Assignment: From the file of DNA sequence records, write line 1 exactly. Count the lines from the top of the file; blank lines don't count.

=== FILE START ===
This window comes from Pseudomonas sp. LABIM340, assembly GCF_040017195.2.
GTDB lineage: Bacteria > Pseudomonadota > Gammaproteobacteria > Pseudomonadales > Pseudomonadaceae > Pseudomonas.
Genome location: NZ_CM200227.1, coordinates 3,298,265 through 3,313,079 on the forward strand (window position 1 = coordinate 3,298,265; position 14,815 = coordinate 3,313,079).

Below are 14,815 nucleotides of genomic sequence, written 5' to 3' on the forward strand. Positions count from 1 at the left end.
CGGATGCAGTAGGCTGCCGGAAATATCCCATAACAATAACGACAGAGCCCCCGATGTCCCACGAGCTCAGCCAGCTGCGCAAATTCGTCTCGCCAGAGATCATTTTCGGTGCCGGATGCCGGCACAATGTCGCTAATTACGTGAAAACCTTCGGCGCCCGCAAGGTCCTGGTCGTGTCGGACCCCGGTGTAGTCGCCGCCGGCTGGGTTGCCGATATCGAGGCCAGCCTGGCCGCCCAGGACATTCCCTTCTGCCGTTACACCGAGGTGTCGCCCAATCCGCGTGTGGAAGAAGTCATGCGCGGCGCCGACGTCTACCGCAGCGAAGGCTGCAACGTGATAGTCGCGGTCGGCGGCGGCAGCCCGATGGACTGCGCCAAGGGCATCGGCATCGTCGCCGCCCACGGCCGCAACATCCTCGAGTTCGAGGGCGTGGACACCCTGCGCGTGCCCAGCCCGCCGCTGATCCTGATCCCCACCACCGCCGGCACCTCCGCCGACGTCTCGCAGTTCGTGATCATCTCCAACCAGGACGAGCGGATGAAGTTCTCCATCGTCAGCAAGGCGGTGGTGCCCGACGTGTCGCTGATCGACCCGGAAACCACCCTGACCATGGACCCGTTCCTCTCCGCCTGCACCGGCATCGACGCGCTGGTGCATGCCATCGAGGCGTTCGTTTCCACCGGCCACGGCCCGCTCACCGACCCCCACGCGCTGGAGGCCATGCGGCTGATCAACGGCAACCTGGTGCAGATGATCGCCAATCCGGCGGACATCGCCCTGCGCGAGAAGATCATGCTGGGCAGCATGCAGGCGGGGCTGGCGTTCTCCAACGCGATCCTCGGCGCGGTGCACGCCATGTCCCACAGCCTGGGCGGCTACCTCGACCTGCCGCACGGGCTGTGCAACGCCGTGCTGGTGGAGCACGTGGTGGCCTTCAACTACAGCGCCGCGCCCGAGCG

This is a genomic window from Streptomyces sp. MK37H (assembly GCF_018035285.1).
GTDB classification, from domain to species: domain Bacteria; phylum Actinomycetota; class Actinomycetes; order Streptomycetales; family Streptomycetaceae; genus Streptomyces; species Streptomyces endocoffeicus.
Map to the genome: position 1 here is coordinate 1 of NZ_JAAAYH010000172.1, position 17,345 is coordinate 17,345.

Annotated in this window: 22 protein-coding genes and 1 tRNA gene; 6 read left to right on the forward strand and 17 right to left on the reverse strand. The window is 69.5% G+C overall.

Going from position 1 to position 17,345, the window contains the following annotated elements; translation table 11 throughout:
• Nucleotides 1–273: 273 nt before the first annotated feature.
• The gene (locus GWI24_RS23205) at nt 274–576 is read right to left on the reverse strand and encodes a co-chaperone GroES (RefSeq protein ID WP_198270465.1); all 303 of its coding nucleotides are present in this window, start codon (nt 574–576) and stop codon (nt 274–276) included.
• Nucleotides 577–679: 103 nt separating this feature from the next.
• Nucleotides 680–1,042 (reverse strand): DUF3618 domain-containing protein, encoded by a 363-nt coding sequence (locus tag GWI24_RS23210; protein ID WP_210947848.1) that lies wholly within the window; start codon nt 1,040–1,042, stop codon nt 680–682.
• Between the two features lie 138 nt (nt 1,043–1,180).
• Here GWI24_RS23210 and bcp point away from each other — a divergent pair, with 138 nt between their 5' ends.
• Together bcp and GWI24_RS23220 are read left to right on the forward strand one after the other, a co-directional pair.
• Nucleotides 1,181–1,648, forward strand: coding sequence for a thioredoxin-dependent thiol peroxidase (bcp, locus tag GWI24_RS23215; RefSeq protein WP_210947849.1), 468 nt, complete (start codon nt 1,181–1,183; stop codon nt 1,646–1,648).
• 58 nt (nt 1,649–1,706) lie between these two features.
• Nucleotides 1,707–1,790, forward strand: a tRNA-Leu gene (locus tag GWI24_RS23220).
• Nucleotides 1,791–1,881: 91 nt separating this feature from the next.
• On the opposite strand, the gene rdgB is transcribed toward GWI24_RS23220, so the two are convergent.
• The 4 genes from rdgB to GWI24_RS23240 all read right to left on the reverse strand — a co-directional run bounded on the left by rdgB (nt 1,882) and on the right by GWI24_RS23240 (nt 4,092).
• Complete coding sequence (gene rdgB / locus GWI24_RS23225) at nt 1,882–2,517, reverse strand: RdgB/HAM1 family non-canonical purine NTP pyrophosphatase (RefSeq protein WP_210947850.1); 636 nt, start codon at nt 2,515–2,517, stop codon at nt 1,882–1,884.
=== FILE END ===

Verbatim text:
This window comes from Pseudomonas sp. LABIM340, assembly GCF_040017195.2.